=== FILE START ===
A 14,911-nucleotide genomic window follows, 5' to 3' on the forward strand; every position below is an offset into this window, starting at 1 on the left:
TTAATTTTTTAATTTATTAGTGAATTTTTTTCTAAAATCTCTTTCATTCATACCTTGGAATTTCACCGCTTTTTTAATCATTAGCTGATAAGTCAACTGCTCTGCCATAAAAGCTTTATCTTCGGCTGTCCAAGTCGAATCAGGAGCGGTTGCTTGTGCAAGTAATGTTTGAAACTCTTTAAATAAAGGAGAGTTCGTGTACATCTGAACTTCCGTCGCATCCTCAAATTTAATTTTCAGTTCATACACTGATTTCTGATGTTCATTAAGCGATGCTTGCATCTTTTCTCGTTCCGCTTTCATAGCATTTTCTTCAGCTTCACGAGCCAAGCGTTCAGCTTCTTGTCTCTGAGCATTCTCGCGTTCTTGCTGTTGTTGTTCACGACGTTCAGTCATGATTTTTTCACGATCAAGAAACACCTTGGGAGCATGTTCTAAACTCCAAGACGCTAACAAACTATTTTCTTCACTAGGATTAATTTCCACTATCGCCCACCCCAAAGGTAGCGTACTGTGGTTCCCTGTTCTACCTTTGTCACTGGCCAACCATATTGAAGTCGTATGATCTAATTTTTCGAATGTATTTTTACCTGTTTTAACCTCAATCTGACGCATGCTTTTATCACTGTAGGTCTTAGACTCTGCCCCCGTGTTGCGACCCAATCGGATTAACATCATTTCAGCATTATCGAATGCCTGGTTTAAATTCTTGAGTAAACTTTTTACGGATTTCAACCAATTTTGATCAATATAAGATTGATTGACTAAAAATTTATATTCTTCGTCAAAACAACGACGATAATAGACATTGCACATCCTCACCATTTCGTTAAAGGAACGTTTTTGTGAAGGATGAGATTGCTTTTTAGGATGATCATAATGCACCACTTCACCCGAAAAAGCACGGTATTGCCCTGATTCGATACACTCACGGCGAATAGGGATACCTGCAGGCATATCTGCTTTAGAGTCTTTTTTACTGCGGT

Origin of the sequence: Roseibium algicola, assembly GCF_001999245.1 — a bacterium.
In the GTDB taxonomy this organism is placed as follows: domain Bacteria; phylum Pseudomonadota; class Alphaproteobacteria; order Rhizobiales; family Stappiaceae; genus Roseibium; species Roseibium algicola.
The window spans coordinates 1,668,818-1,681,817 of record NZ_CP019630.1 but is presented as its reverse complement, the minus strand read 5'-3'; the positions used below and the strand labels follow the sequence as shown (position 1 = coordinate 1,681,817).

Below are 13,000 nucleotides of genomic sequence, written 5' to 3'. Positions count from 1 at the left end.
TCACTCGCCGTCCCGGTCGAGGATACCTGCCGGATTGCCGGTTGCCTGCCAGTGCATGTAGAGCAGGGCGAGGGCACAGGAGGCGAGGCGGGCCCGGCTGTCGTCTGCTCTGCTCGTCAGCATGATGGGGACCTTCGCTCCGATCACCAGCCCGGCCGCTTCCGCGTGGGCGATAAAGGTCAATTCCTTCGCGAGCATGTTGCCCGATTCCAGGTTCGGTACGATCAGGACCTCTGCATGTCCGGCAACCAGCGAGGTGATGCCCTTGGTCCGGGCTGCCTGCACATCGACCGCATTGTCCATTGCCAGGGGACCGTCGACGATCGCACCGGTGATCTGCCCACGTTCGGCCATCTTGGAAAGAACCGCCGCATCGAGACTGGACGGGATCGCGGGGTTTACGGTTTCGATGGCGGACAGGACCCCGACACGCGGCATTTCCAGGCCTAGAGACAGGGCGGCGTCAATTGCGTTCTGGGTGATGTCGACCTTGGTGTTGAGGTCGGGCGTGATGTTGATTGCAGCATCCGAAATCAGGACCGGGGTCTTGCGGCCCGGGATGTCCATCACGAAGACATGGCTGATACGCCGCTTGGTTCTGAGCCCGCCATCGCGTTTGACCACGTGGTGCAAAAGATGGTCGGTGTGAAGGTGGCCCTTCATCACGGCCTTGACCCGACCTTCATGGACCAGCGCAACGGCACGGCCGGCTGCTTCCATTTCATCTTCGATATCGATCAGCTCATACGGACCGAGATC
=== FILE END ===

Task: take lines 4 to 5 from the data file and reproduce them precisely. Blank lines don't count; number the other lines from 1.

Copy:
In the GTDB taxonomy this organism is placed as follows: domain Bacteria; phylum Pseudomonadota; class Alphaproteobacteria; order Rhizobiales; family Stappiaceae; genus Roseibium; species Roseibium algicola.
The window spans coordinates 1,668,818-1,681,817 of record NZ_CP019630.1 but is presented as its reverse complement, the minus strand read 5'-3'; the positions used below and the strand labels follow the sequence as shown (position 1 = coordinate 1,681,817).